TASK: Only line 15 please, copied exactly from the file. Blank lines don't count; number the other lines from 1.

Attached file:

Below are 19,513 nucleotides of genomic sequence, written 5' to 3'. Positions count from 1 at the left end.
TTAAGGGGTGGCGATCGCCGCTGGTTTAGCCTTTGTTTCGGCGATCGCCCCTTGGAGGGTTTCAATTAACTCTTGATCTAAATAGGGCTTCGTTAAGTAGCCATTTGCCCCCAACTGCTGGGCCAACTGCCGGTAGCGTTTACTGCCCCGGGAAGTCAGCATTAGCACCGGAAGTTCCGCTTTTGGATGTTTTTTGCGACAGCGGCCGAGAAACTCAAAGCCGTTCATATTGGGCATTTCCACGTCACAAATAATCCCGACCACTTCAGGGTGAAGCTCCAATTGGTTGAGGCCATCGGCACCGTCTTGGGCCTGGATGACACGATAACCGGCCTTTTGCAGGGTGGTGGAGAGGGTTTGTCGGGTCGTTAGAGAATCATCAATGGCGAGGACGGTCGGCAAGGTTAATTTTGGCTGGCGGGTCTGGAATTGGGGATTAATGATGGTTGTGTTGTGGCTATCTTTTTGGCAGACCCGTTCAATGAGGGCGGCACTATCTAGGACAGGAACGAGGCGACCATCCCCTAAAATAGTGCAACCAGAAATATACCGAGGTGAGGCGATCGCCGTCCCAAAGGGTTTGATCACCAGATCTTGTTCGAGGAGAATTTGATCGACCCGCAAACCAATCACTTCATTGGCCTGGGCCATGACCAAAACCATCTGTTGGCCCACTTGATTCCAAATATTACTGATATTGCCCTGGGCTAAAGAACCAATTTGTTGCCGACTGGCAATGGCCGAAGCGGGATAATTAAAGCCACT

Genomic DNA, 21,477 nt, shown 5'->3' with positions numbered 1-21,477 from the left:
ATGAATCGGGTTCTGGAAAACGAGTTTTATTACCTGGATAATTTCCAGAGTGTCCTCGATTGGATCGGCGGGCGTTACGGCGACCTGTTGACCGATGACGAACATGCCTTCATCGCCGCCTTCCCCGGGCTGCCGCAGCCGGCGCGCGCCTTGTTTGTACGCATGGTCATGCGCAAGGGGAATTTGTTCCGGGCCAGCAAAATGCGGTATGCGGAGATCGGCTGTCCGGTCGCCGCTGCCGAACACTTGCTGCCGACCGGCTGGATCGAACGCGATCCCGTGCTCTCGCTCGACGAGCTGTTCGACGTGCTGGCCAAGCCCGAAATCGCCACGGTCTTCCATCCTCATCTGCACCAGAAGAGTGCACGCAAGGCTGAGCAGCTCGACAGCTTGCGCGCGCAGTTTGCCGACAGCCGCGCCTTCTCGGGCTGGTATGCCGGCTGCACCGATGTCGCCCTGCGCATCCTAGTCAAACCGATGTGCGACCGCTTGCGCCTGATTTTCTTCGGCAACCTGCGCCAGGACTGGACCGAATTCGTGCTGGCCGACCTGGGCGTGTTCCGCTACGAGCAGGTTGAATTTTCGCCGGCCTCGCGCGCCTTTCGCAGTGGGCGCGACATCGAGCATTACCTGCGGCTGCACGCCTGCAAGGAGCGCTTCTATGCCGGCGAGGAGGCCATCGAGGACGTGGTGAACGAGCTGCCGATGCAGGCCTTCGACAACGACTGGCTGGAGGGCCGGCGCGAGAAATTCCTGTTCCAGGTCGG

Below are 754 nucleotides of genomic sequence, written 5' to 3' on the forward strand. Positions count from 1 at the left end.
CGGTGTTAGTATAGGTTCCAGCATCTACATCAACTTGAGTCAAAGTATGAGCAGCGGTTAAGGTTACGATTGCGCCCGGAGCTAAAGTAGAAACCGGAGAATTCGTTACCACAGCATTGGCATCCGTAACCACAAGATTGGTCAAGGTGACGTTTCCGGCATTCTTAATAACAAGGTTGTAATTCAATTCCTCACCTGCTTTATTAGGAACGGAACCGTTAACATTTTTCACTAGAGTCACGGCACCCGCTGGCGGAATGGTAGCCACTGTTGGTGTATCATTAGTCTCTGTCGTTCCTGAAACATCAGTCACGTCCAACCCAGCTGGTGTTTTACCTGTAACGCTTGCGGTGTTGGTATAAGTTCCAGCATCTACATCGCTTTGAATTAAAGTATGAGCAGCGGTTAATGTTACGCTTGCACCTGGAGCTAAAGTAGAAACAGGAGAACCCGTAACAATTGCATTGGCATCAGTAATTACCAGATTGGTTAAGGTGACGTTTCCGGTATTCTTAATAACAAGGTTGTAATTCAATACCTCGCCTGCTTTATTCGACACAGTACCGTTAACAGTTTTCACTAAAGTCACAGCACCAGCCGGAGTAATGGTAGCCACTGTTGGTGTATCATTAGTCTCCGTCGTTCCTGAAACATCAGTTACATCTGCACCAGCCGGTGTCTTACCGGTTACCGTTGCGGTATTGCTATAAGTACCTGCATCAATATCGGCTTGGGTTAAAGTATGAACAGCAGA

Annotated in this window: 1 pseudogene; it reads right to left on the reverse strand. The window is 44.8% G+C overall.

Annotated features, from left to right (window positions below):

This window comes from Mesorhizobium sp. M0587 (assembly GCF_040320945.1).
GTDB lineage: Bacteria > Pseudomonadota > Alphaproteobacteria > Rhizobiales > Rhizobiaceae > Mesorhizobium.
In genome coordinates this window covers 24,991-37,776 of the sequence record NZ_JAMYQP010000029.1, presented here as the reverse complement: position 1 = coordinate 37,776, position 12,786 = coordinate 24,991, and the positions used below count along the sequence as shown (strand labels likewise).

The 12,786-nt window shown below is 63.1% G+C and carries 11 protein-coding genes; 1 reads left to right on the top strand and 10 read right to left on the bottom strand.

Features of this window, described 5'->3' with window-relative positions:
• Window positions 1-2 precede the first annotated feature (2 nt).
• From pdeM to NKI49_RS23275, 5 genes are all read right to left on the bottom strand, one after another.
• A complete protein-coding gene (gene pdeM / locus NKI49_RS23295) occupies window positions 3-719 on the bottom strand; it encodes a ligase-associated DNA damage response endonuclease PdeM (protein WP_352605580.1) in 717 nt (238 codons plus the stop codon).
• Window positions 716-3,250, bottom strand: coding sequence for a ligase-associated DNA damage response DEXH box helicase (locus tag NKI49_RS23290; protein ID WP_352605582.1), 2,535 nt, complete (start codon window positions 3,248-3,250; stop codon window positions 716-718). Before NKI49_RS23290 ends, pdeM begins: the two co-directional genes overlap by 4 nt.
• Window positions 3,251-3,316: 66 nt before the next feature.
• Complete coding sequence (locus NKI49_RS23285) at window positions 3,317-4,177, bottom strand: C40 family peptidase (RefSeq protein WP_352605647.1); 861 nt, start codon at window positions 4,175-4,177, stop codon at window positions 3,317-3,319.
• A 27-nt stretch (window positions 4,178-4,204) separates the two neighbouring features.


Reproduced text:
• From pdeM to NKI49_RS23275, 5 genes are all read right to left on the bottom strand, one after another.